I've been wearing an NCT bracelet that says "Breastfeeding makes a difference" for months, mainly because I paid admission to the NCT nearly new sale and received it in my admission pack. What I was wearing as an almost defiant joke I now actually believe. Funny that.

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Monday, 11 February 2008

Maternity leave and pain

It's Sue's first day of maternity leave today and I don't think she's doing too well.

On the phone today, she said she was feeling pretty rough, like she was hung over and that she had a headache.

This pregnancy's been pretty hard on her, and I can't help think how she'll deal with baby number two when we have it.

I feel quite helpless (and just a tad guilty) with everything she's going through. I can't help her at all, any relief you usually seek is through pills or lotions that are a no-go area for pregnant mothers. Add to that, I have to do nothing during the pregnancy - no morning sickness, no avoidance of headache remedies or alcohol. I guess that's why most dad's feel quite useless quite a lot of the time.

Still, I can only hope that having no work to worry about will only be a good thing for Sue, at least in the couple of weeks before the baby arrives.

Tonight we have an NCT breastfeeding class, and then this Thursday is our last ante-natal class. I can't help feeling a bit more desolate at the thought of being alone again (come Friday) in this whole adventure.

Thursday, 7 February 2008

Real Life babies!

At the ante-natal class tonight, we had real life parents come in with their newborns.

Good grief are they small! They literally are sleeping, pooping, eating machines at that age. It was incredible.

The new parents regaled us with tales of birth giving and gave us hints on how to survive what could be 12 hours or what could be 3 days of labour.

The rest of the class we discussed what we'll actually do with baby and what different poos looked like. One apparently looks and smells like pesto. Bring that one on! "More garlic in the breastmilk, please mummy!"

Twas another good evening and I was kind of saddened to realise that we only have one more week left. However, we've got a bumper week as Monday is breastfeeding class and then there's the usual Thursday.

We're still no clearer on when our baby might come. One of the new parents was 10 days late, the other was pretty much on time.

Wednesday, 6 February 2008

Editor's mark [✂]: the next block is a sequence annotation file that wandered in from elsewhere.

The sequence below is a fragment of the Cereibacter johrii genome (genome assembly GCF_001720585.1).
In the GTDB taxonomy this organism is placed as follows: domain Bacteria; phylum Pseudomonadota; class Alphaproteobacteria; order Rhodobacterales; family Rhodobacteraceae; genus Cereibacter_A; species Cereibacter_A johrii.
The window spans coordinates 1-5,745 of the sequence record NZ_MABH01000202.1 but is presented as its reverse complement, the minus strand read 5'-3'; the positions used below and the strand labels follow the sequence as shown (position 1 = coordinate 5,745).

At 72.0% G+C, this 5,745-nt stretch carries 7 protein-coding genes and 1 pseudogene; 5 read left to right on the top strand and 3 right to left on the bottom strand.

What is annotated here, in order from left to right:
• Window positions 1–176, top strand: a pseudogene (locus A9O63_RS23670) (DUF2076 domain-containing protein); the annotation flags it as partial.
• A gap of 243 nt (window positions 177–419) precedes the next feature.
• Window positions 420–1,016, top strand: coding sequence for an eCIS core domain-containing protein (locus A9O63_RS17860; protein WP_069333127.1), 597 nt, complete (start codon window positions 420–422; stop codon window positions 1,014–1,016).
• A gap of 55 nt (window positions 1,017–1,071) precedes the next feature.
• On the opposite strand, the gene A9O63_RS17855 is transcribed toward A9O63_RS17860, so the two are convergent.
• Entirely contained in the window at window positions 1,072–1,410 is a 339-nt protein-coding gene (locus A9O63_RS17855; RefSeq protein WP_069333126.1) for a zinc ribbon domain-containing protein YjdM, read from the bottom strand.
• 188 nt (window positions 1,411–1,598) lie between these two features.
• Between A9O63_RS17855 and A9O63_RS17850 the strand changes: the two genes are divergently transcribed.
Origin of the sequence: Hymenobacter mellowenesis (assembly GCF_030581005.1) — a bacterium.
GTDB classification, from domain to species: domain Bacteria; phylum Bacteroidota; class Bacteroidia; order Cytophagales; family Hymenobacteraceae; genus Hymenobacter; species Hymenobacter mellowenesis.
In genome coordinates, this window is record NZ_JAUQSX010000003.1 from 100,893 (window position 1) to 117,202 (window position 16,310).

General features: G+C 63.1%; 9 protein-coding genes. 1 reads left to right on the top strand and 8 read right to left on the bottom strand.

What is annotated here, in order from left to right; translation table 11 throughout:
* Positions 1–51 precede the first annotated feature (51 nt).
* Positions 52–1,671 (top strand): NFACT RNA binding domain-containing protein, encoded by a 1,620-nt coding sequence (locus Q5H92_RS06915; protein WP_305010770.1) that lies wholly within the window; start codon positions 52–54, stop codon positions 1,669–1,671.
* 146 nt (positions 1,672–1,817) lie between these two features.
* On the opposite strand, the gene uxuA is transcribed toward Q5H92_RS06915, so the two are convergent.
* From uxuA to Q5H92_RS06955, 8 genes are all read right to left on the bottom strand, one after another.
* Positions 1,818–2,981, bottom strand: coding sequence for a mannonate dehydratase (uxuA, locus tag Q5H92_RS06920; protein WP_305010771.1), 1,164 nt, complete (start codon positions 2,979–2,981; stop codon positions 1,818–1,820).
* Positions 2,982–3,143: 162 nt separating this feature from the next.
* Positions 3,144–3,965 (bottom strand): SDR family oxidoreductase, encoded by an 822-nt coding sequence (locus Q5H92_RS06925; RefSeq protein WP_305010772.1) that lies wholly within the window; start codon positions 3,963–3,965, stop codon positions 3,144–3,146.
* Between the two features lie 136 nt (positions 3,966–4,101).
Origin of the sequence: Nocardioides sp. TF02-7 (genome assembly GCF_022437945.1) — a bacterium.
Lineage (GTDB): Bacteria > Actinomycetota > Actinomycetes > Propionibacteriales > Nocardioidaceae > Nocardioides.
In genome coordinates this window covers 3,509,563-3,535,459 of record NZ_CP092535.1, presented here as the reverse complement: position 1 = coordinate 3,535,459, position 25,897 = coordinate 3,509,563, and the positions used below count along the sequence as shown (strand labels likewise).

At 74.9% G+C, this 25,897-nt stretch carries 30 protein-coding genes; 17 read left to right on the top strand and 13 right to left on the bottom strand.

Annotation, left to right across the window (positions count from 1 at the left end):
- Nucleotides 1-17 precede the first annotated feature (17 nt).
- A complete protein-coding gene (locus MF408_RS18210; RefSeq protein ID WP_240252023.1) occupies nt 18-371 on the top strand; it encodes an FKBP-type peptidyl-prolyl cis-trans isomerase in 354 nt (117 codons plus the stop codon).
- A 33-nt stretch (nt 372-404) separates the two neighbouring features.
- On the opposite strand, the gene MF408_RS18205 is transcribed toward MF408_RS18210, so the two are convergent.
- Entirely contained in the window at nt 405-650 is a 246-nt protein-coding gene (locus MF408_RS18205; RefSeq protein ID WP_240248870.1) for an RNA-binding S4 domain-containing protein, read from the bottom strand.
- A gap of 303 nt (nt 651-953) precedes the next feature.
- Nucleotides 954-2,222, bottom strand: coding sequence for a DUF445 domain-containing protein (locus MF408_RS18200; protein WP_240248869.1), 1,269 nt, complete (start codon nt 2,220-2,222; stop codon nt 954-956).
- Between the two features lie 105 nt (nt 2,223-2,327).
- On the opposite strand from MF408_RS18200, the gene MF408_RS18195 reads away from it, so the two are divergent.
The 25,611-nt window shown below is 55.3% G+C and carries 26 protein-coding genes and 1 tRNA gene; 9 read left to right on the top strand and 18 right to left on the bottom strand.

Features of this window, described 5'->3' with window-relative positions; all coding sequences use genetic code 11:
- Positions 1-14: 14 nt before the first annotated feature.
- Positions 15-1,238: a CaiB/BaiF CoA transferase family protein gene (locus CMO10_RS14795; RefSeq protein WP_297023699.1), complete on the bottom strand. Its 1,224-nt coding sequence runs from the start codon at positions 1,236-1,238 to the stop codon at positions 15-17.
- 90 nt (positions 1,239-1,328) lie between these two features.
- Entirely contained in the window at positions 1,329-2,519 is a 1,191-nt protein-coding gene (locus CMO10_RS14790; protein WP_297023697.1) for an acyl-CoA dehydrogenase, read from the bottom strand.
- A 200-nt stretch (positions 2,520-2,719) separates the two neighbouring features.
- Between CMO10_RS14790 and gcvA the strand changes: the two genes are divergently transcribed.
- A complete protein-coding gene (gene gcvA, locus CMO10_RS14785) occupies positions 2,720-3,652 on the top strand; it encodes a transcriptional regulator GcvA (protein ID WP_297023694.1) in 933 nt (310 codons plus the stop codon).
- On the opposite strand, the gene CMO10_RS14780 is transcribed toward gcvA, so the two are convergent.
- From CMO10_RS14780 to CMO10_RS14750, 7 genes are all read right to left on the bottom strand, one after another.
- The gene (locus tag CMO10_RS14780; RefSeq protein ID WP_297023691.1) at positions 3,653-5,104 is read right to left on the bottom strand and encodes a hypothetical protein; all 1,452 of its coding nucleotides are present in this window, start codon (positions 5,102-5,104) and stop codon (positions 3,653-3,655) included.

Child care worries

Anyone reading this with any regularity will know that I am racked with a huge amount and number of worried about our impending bubby.

Some of them are about the health, nature and future of our child and others are about how we will cope.

Touching on the second, I received an email from Fool.co.uk today with an interesting article on the cost of child care.

It doesn't really say much we didn't know except that the cost of caring for a child is going up probably faster than anyone's pay. While this is good for the child carers, people WITH children aren't millionaires so we need a happy medium.

The article also discussed the Childcare Vouchers Scheme which Sue and I will probably be eager to take up.

Still not sure how we're going to drop off / pick up bubby with our horrible work schedule. The article didn't touch on that.

Saturday, 2 February 2008

Hospital tour

We did the tour of the hospital today.

Saw the labour ward and the post-natal ward. It's not as grim as I was imagining and nowhere near as posh as shows like Scrubs make it out to be.

The waiting room was a disaster. They had filled it with ripped banquets that seem to have been salvaged from the local tip. The mid-wife then added "we ask family and friends to stay at home to await the news" as if anyone could survive more than a mere glance of the waiting room.

We saw the room with the bath in it and all the PatientLine phone/TV combos. Of special note there, I own shares in that collapsing company so was intrigued to see my ill advised investment at work (bought shares at £1.30 each, currently trading around 4p).

One of Sue's books has advised to pack the hospital bag now! and the NCT class advises us to bring cleaning supplies, which Sue asked the mid-wife at the hospital about.

I was really hoping she'd say "yeah, we're so filthy our patients double as cleaners", but she gave the usual line that an MRSA-denier would "No, we're clean. That [your info] is wrong."

So now we know where to go when the waters break.